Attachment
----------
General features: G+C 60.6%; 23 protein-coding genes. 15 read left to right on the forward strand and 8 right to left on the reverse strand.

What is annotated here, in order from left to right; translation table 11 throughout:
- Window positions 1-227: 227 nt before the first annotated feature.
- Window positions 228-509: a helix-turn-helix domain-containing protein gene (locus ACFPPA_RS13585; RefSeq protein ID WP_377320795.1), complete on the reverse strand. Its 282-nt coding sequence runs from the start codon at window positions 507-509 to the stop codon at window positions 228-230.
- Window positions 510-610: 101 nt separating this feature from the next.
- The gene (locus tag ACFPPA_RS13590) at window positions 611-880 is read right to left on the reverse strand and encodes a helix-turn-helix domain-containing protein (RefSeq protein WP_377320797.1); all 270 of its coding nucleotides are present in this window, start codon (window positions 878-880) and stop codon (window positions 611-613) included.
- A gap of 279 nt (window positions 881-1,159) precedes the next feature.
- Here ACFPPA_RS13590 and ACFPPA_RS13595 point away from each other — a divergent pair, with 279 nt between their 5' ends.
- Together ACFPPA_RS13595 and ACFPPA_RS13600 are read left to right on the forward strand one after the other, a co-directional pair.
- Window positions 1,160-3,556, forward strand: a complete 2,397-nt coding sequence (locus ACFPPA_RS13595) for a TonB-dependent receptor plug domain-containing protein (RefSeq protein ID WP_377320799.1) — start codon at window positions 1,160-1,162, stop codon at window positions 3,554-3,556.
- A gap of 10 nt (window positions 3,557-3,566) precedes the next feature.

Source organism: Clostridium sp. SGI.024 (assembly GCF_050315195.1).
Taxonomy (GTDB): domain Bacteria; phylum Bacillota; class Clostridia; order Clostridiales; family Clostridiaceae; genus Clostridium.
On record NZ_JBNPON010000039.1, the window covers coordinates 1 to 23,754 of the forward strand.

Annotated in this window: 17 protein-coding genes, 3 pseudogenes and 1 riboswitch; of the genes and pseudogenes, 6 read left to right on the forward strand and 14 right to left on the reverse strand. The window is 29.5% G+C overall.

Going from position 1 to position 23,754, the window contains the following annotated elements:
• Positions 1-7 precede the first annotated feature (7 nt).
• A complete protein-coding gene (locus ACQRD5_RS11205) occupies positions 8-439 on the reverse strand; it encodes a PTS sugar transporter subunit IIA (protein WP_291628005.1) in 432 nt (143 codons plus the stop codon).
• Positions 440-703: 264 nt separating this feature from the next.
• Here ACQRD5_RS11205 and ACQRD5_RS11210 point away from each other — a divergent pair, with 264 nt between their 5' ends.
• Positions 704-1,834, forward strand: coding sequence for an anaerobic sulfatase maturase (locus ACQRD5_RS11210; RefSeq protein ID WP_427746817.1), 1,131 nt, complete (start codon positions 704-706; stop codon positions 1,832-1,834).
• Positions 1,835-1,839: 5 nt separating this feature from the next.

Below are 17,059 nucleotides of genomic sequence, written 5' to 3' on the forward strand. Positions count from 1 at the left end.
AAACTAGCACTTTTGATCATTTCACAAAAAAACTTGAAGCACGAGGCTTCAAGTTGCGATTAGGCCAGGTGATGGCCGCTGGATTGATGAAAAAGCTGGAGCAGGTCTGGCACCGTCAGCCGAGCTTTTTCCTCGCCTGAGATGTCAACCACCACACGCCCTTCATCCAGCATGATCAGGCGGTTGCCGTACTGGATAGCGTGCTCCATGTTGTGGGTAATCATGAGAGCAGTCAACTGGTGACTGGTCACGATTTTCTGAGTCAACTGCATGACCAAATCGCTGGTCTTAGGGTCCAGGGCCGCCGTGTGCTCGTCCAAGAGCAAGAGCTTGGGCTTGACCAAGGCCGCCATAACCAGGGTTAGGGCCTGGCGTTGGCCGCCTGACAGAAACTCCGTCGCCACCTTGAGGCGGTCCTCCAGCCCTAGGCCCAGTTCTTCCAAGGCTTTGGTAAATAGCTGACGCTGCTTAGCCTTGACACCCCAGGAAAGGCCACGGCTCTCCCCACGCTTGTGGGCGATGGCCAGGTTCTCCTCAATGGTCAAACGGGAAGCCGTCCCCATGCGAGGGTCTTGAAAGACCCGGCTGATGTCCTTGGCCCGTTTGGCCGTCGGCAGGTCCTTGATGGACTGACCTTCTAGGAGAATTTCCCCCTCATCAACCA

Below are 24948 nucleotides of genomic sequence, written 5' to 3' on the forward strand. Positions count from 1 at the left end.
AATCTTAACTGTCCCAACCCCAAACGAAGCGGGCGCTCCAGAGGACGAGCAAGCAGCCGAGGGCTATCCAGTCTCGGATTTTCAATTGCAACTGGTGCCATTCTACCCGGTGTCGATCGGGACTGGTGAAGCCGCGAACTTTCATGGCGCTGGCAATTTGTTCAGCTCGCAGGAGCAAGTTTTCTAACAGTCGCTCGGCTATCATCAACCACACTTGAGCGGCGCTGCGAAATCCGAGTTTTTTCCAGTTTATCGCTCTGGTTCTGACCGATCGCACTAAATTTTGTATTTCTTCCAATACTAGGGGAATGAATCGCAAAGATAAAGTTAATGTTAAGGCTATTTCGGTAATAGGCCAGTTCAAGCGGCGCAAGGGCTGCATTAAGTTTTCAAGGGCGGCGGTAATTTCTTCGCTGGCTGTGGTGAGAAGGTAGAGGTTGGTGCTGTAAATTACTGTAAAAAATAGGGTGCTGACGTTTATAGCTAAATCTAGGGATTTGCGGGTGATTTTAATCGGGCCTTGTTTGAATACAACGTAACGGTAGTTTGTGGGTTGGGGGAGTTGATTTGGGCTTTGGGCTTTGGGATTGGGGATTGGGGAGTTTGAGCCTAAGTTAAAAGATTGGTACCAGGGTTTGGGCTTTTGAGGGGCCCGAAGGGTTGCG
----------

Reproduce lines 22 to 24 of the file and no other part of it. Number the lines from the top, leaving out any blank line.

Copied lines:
• Positions 1,835-1,839: 5 nt separating this feature from the next.

Below are 17,059 nucleotides of genomic sequence, written 5' to 3' on the forward strand. Positions count from 1 at the left end.
AAACTAGCACTTTTGATCATTTCACAAAAAAACTTGAAGCACGAGGCTTCAAGTTGCGATTAGGCCAGGTGATGGCCGCTGGATTGATGAAAAAGCTGGAGCAGGTCTGGCACCGTCAGCCGAGCTTTTTCCTCGCCTGAGATGTCAACCACCACACGCCCTTCATCCAGCATGATCAGGCGGTTGCCGTACTGGATAGCGTGCTCCATGTTGTGGGTAATCATGAGAGCAGTCAACTGGTGACTGGTCACGATTTTCTGAGTCAACTGCATGACCAAATCGCTGGTCTTAGGGTCCAGGGCCGCCGTGTGCTCGTCCAAGAGCAAGAGCTTGGGCTTGACCAAGGCCGCCATAACCAGGGTTAGGGCCTGGCGTTGGCCGCCTGACAGAAACTCCGTCGCCACCTTGAGGCGGTCCTCCAGCCCTAGGCCCAGTTCTTCCAAGGCTTTGGTAAATAGCTGACGCTGCTTAGCCTTGACACCCCAGGAAAGGCCACGGCTCTCCCCACGCTTGTGGGCGATGGCCAGGTTCTCCTCAATGGTCAAACGGGAAGCCGTCCCCATGCGAGGGTCTTGAAAGACCCGGCTGATGTCCTTGGCCCGTTTGGCCGTCGGCAGGTCCTTGATGGACTGACCTTCTAGGAGAATTTCCCCCTCATCAACCA